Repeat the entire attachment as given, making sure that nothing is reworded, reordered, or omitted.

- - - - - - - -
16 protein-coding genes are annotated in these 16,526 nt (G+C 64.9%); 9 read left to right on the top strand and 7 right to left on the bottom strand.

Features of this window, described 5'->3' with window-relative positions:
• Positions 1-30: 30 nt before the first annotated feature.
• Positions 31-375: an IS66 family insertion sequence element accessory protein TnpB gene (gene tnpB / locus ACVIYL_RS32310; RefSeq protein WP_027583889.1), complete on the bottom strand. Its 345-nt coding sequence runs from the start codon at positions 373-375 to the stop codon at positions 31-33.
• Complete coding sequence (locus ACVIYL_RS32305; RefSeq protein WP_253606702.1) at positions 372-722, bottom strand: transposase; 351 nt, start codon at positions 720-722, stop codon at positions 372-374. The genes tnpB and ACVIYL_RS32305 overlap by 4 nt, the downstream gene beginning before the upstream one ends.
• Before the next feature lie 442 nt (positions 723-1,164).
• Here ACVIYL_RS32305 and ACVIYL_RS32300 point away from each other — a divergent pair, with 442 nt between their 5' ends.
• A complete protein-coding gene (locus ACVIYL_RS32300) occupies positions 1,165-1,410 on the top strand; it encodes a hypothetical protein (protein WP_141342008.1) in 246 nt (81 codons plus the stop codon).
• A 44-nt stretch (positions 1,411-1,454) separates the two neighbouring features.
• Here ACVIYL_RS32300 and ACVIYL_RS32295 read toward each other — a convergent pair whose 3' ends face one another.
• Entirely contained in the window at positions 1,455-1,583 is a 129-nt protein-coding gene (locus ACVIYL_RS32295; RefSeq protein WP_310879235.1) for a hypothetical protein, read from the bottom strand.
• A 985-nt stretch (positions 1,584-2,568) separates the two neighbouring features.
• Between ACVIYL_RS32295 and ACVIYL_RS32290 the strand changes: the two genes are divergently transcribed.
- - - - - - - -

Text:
16 protein-coding genes are annotated in these 16,526 nt (G+C 64.9%); 9 read left to right on the top strand and 7 right to left on the bottom strand.

Features of this window, described 5'->3' with window-relative positions:
• Positions 1-30: 30 nt before the first annotated feature.
• Positions 31-375: an IS66 family insertion sequence element accessory protein TnpB gene (gene tnpB / locus ACVIYL_RS32310; RefSeq protein WP_027583889.1), complete on the bottom strand. Its 345-nt coding sequence runs from the start codon at positions 373-375 to the stop codon at positions 31-33.
• Complete coding sequence (locus ACVIYL_RS32305; RefSeq protein WP_253606702.1) at positions 372-722, bottom strand: transposase; 351 nt, start codon at positions 720-722, stop codon at positions 372-374. The genes tnpB and ACVIYL_RS32305 overlap by 4 nt, the downstream gene beginning before the upstream one ends.
• Before the next feature lie 442 nt (positions 723-1,164).
• Here ACVIYL_RS32305 and ACVIYL_RS32300 point away from each other — a divergent pair, with 442 nt between their 5' ends.
• A complete protein-coding gene (locus ACVIYL_RS32300) occupies positions 1,165-1,410 on the top strand; it encodes a hypothetical protein (protein WP_141342008.1) in 246 nt (81 codons plus the stop codon).
• A 44-nt stretch (positions 1,411-1,454) separates the two neighbouring features.
• Here ACVIYL_RS32300 and ACVIYL_RS32295 read toward each other — a convergent pair whose 3' ends face one another.
• Entirely contained in the window at positions 1,455-1,583 is a 129-nt protein-coding gene (locus ACVIYL_RS32295; RefSeq protein WP_310879235.1) for a hypothetical protein, read from the bottom strand.
• A 985-nt stretch (positions 1,584-2,568) separates the two neighbouring features.
• Between ACVIYL_RS32295 and ACVIYL_RS32290 the strand changes: the two genes are divergently transcribed.